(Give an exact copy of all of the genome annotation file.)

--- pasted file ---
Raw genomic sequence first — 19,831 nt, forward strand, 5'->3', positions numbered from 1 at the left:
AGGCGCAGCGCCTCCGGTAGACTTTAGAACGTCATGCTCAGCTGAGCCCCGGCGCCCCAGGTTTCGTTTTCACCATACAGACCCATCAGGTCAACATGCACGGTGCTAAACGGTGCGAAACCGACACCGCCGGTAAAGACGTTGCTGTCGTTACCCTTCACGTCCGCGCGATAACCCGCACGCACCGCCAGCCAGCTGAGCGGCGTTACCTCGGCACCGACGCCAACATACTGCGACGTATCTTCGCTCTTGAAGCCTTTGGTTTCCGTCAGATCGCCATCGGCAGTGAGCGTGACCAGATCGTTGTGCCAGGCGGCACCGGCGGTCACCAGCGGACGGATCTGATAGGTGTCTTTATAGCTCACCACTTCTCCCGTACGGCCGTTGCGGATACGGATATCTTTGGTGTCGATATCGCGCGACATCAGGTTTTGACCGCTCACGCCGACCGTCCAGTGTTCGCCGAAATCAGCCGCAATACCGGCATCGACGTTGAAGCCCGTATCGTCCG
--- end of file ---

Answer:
Raw genomic sequence first — 19,831 nt, forward strand, 5'->3', positions numbered from 1 at the left:
AGGCGCAGCGCCTCCGGTAGACTTTAGAACGTCATGCTCAGCTGAGCCCCGGCGCCCCAGGTTTCGTTTTCACCATACAGACCCATCAGGTCAACATGCACGGTGCTAAACGGTGCGAAACCGACACCGCCGGTAAAGACGTTGCTGTCGTTACCCTTCACGTCCGCGCGATAACCCGCACGCACCGCCAGCCAGCTGAGCGGCGTTACCTCGGCACCGACGCCAACATACTGCGACGTATCTTCGCTCTTGAAGCCTTTGGTTTCCGTCAGATCGCCATCGGCAGTGAGCGTGACCAGATCGTTGTGCCAGGCGGCACCGGCGGTCACCAGCGGACGGATCTGATAGGTGTCTTTATAGCTCACCACTTCTCCCGTACGGCCGTTGCGGATACGGATATCTTTGGTGTCGATATCGCGCGACATCAGGTTTTGACCGCTCACGCCGACCGTCCAGTGTTCGCCGAAATCAGCCGCAATACCGGCATCGACGTTGAAGCCCGTATCGTCCG